Ten participants worked part-time seven participants worked 4 days, one participant worked 3 days, and two worked 2. We recruited participants in several ways. We posted a call on the intranet of the Flemish education networks, in the alumni newsletter of the Vrije Universiteit Brussel, and we emailed personal contacts.
In these calls, we explained the goal of the study and stressed that the anonymity of records would be ensured.
We only contacted people again who indicated that they were willing to participate in the study via email or orally. Participants were enrolled in a day daily diary study in which trait CSE was measured at baseline, while work pressure, state CSE, and task performance were assessed daily. For the daily diary part, participants received an email each working day including a link to a survey in which they had to report on their level of work pressure, state CSE, and level of task performance, and they did so for 10 consecutive working days.
At the beginning of each survey, we again stressed that the data would be made anonymous. Moreover, participants could stop participating in the study whenever they wanted. All scales, as well as the items within each scale, were randomized.
To allow for a momentary or state measure of CSE, we slightly adapted the items e. Work Pressure Work pressure was measured using the three-item scale of Bakker et al.
Similar to the state CSE scale, we slightly adapted it to allow for daily ratings of work pressure e. Task Performance Task performance was measured using the seven-item task performance subscale of Williams and Anderson Relationship between statistics anxiety and performance Evidence relating statistics anxiety with performance should be analyzed carefully because often the concept of statistics anxiety is defined and measured very imprecisely.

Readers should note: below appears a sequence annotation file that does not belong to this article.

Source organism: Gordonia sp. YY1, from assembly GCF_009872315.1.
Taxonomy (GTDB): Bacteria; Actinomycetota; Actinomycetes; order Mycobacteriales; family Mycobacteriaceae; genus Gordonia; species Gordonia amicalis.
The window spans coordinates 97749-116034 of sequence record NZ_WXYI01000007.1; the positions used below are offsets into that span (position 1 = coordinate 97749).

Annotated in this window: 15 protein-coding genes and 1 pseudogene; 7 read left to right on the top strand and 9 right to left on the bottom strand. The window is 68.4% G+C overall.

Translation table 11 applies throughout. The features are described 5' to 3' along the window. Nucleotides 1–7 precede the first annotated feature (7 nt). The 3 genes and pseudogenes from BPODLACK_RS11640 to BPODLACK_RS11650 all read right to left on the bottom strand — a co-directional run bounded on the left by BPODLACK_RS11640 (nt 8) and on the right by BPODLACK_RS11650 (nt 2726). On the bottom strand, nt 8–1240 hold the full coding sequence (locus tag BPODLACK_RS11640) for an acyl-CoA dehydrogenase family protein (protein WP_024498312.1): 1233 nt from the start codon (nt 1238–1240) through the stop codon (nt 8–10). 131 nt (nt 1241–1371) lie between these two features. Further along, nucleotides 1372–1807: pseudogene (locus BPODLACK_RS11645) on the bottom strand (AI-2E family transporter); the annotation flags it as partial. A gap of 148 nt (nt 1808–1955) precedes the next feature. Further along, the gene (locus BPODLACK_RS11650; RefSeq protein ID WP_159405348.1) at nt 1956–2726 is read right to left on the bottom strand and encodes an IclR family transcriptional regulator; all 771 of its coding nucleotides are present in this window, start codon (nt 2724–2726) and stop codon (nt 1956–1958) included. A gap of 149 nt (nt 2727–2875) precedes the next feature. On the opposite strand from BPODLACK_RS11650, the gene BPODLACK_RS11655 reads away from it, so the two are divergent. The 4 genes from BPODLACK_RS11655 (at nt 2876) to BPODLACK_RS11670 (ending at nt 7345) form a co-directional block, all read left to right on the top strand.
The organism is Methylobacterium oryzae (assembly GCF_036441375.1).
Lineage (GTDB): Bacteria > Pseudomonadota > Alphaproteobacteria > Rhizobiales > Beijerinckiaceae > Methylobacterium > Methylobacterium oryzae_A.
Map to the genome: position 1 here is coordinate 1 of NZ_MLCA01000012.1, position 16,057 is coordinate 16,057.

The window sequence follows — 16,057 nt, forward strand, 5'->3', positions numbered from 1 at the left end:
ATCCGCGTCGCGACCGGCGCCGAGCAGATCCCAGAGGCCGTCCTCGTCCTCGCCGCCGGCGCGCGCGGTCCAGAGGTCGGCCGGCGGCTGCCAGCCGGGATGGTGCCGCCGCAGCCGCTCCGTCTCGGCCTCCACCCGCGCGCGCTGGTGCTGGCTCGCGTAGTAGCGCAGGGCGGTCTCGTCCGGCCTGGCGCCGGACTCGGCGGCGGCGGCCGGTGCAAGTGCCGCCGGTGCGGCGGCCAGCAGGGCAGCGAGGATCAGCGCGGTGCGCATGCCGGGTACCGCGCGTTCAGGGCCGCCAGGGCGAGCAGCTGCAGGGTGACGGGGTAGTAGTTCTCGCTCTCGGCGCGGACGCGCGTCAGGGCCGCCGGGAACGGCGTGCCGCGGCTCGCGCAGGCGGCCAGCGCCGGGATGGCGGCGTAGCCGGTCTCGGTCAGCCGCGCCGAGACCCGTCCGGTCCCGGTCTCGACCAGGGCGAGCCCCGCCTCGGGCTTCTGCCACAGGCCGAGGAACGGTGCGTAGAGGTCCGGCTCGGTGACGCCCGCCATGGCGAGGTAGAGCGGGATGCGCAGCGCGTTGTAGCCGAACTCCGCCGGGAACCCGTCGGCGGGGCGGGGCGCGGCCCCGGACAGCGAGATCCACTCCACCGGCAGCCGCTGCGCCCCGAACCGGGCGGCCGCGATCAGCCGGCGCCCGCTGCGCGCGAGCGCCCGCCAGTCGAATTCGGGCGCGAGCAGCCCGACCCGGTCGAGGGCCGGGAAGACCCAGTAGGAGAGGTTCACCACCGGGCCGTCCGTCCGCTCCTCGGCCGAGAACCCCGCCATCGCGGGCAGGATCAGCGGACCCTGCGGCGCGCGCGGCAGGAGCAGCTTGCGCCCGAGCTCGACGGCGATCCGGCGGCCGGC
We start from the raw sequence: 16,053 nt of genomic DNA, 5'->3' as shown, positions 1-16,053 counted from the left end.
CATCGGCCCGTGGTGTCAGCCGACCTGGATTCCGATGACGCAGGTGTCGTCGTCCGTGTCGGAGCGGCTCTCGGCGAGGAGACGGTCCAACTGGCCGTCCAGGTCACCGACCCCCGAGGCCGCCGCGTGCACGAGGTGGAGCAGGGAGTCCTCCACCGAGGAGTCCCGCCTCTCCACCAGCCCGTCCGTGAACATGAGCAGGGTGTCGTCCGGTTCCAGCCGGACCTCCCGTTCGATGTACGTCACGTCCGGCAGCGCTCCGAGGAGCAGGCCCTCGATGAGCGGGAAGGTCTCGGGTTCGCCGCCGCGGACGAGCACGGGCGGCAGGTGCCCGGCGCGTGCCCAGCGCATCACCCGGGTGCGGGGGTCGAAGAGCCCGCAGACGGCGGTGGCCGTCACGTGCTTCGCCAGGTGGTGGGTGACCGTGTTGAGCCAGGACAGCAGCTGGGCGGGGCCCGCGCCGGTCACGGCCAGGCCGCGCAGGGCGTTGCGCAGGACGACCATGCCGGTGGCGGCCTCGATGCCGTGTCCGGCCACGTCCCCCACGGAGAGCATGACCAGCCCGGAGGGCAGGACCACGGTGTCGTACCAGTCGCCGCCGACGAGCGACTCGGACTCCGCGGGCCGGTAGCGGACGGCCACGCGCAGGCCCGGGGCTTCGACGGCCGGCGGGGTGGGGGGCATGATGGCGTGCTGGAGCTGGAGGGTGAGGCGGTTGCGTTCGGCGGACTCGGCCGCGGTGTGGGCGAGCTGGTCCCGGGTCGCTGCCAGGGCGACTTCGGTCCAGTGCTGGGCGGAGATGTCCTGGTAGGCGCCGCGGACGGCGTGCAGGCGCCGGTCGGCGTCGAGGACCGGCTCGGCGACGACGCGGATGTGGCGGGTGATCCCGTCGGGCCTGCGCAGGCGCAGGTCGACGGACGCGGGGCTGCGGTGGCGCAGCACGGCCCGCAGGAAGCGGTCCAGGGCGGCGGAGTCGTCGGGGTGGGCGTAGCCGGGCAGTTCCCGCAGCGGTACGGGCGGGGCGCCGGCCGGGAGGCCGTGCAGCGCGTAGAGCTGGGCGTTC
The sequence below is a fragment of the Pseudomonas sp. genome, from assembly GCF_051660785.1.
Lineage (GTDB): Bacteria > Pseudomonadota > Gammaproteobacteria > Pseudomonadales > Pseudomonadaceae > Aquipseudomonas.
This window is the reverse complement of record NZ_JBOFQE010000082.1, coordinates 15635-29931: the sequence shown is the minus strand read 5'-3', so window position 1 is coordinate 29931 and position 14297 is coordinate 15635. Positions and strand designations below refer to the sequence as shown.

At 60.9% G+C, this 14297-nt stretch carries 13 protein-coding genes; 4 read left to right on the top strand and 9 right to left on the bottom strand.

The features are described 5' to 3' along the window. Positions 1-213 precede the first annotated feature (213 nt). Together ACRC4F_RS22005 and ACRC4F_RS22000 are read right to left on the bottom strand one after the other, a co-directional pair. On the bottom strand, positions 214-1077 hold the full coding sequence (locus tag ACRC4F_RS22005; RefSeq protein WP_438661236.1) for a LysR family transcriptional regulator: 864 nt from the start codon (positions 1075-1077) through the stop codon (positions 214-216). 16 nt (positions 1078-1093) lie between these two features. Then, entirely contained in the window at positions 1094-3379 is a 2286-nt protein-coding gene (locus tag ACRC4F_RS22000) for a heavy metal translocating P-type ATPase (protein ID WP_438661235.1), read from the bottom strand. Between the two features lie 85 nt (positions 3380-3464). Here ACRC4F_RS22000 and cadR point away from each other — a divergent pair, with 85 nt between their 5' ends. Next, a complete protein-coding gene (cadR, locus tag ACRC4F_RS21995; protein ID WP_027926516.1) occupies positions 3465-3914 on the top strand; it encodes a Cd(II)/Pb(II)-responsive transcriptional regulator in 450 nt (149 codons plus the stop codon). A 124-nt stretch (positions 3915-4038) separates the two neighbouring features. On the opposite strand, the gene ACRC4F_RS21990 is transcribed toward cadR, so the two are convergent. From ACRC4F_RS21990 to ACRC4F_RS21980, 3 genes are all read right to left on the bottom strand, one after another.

These variables, however, are not to be equated with statistics anxiety as an emotion characterized by feelings of tension, worried thoughts, mental disorganization, physiological arousal etc.
This scoping identified 11 studies that investigated the correlation between examination performance and statistics anxiety using an appropriate definition for anxiety. Birenbaum and Eylath with first- and second-year students in education; Chiesi and Primi with measures of statistics anxiety and mid-course and final grades in a sample of psychology students; Lacasse and Chiocchio with students in a psychometrics class; Macher et al.
Three studies argued that the relationship between performance and statistics anxiety depended on students' academic background or the instructional context.
Bell found zero-correlations for business students who started their university education immediately after leaving school and moderate, yet significant correlations for students who started their university education at an older age and after some vocational experiences.